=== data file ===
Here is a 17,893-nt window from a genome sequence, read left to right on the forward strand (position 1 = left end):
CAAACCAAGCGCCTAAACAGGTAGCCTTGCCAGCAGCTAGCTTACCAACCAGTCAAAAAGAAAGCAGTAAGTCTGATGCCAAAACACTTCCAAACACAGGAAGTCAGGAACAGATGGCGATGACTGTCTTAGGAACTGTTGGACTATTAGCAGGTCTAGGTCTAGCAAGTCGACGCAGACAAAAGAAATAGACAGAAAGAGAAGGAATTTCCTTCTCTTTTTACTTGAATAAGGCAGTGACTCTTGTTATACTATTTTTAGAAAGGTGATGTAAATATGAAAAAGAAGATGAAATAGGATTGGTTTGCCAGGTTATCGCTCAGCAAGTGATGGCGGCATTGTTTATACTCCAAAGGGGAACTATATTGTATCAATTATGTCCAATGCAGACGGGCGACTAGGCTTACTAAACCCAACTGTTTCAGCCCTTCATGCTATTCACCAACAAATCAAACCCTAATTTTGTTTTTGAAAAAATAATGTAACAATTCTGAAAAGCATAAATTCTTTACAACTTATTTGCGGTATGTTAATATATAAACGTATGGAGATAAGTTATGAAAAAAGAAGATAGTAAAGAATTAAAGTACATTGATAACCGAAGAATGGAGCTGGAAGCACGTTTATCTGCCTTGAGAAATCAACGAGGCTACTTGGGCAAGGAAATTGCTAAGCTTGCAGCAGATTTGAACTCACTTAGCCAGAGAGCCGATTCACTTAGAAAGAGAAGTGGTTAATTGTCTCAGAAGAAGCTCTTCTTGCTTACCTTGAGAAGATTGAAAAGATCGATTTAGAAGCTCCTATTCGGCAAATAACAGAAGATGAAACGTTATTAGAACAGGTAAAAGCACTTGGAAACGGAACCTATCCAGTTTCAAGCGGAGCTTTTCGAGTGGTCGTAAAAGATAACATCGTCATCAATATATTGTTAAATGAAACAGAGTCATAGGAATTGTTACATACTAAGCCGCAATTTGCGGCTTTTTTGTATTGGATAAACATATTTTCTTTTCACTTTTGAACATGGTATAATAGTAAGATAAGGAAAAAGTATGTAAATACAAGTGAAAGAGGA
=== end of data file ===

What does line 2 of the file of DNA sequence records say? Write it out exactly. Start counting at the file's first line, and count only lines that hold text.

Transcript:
CAAACCAAGCGCCTAAACAGGTAGCCTTGCCAGCAGCTAGCTTACCAACCAGTCAAAAAGAAAGCAGTAAGTCTGATGCCAAAACACTTCCAAACACAGGAAGTCAGGAACAGATGGCGATGACTGTCTTAGGAACTGTTGGACTATTAGCAGGTCTAGGTCTAGCAAGTCGACGCAGACAAAAGAAATAGACAGAAAGAGAAGGAATTTCCTTCTCTTTTTACTTGAATAAGGCAGTGACTCTTGTTATACTATTTTTAGAAAGGTGATGTAAATATGAAAAAGAAGATGAAATAGGATTGGTTTGCCAGGTTATCGCTCAGCAAGTGATGGCGGCATTGTTTATACTCCAAAGGGGAACTATATTGTATCAATTATGTCCAATGCAGACGGGCGACTAGGCTTACTAAACCCAACTGTTTCAGCCCTTCATGCTATTCACCAACAAATCAAACCCTAATTTTGTTTTTGAAAAAATAATGTAACAATTCTGAAAAGCATAAATTCTTTACAACTTATTTGCGGTATGTTAATATATAAACGTATGGAGATAAGTTATGAAAAAAGAAGATAGTAAAGAATTAAAGTACATTGATAACCGAAGAATGGAGCTGGAAGCACGTTTATCTGCCTTGAGAAATCAACGAGGCTACTTGGGCAAGGAAATTGCTAAGCTTGCAGCAGATTTGAACTCACTTAGCCAGAGAGCCGATTCACTTAGAAAGAGAAGTGGTTAATTGTCTCAGAAGAAGCTCTTCTTGCTTACCTTGAGAAGATTGAAAAGATCGATTTAGAAGCTCCTATTCGGCAAATAACAGAAGATGAAACGTTATTAGAACAGGTAAAAGCACTTGGAAACGGAACCTATCCAGTTTCAAGCGGAGCTTTTCGAGTGGTCGTAAAAGATAACATCGTCATCAATATATTGTTAAATGAAACAGAGTCATAGGAATTGTTACATACTAAGCCGCAATTTGCGGCTTTTTTGTATTGGATAAACATATTTTCTTTTCACTTTTGAACATGGTATAATAGTAAGATAAGGAAAAAGTATGTAAATACAAGTGAAAGAGGA